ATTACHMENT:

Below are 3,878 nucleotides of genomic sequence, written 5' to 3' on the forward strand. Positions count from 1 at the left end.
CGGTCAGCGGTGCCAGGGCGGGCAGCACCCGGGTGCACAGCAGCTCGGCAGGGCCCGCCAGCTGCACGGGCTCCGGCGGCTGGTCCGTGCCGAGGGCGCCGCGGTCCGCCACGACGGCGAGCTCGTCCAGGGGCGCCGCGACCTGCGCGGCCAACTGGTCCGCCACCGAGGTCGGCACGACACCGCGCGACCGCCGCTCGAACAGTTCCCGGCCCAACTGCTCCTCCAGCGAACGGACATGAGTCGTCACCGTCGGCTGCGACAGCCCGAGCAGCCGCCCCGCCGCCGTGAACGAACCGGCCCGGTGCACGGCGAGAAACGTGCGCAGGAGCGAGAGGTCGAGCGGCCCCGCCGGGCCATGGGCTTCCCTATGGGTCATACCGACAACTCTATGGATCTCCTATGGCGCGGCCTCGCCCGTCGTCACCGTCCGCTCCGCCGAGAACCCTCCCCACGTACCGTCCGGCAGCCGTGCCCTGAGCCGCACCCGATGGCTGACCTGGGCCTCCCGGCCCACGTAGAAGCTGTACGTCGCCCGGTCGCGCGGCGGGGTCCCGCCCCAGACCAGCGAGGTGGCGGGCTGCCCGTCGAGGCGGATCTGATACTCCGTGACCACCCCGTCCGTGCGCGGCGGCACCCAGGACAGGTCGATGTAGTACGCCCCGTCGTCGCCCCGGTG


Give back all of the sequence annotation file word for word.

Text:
Below are 3,878 nucleotides of genomic sequence, written 5' to 3' on the forward strand. Positions count from 1 at the left end.
CGGTCAGCGGTGCCAGGGCGGGCAGCACCCGGGTGCACAGCAGCTCGGCAGGGCCCGCCAGCTGCACGGGCTCCGGCGGCTGGTCCGTGCCGAGGGCGCCGCGGTCCGCCACGACGGCGAGCTCGTCCAGGGGCGCCGCGACCTGCGCGGCCAACTGGTCCGCCACCGAGGTCGGCACGACACCGCGCGACCGCCGCTCGAACAGTTCCCGGCCCAACTGCTCCTCCAGCGAACGGACATGAGTCGTCACCGTCGGCTGCGACAGCCCGAGCAGCCGCCCCGCCGCCGTGAACGAACCGGCCCGGTGCACGGCGAGAAACGTGCGCAGGAGCGAGAGGTCGAGCGGCCCCGCCGGGCCATGGGCTTCCCTATGGGTCATACCGACAACTCTATGGATCTCCTATGGCGCGGCCTCGCCCGTCGTCACCGTCCGCTCCGCCGAGAACCCTCCCCACGTACCGTCCGGCAGCCGTGCCCTGAGCCGCACCCGATGGCTGACCTGGGCCTCCCGGCCCACGTAGAAGCTGTACGTCGCCCGGTCGCGCGGCGGGGTCCCGCCCCAGACCAGCGAGGTGGCGGGCTGCCCGTCGAGGCGGATCTGATACTCCGTGACCACCCCGTCCGTGCGCGGCGGCACCCAGGACAGGTCGATGTAGTACGCCCCGTCGTCGCCCCGGTG